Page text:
Approve apartments, with strict conditions
A ll signs point to the Farmville Town Council voting Wednesday on a conditional use permit that would allow Farmville Associates LLC to build a 100-unit apartment complex on South Main Street, despite our strong preference that the council delay the voting to allow for a full traffic study.
We support the approval of the permit for the apartment complex, but only with specific conditions that are necessary for the safety of its tenants, its neighbors and visitors who’ll interact with it.
Despite what a traffic engineer recommended last week, the South Main Street entrance to the apartments should use property owned by the developer’s firm, not land the town owns. Though this will move the intersection closer to the busy Milnwood Road intersection, it follows a principle that’s of paramount importance to us — sticking to one’s word.
Town Manager Gerald Spates — using town letterhead — wrote Willa Wood, the former owner of the now town-owned land, telling her that the land would not be used for an access road. When the town originally bought the land, Spates told Wood that it was needed for a retention pond.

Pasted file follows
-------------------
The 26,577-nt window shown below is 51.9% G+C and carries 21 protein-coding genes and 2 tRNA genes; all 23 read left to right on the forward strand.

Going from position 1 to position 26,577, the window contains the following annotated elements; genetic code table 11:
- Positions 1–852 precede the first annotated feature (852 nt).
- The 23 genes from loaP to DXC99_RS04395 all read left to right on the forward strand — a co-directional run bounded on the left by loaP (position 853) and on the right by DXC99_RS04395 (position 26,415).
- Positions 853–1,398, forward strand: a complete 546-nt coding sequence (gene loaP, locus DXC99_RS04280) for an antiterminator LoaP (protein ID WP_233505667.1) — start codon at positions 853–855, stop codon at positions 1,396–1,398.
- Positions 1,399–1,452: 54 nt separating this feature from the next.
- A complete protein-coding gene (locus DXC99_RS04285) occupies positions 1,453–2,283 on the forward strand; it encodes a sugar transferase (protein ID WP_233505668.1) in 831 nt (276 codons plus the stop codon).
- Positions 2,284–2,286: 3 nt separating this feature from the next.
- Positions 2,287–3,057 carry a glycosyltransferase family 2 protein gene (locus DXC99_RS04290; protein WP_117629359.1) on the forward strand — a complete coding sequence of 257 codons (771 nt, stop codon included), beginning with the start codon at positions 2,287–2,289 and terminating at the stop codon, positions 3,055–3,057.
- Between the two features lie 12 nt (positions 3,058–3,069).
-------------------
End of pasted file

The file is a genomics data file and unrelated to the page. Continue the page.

To break that bond would not be good for the town in any way, shape or form, and, in many ways, would be a disgraceful act by the town council and one that would haunt it for many years to come when negotiating property purchases. Simply put, no prospective seller would trust a word that town officials say regarding intended use of property.
Two additional entrances to the apartments using existing South Main intersections with protected turns are also a must, such as those proposed at Tractor Supply and at the Walmart Shopping Center. Rather than simply state his intentions, developer Russell Harper should be required to secure permission for those access routes before construction begins.
At the apartments’ primary South Main exit, a right-turn-only stipulation should be part of the permit approval. This, along with the planned improvements at the intersection at Milnwood, will greatly enhance safety in that area.
Ten adjacent acres — proposed by Harper as a public recreational area — must be proffered to the town, as proposed. The council also must hold Farmville Associates to its promise to add additional vegetative buffers between the complex and homes in nearby Cabell’s Court.
There’s no question that the apartments can be built on the property Harper owns; the land is zoned for such a use. But there’s also no question that council members must use the permitting process to make this the safest project possible and take heed of their constituents’ concerns.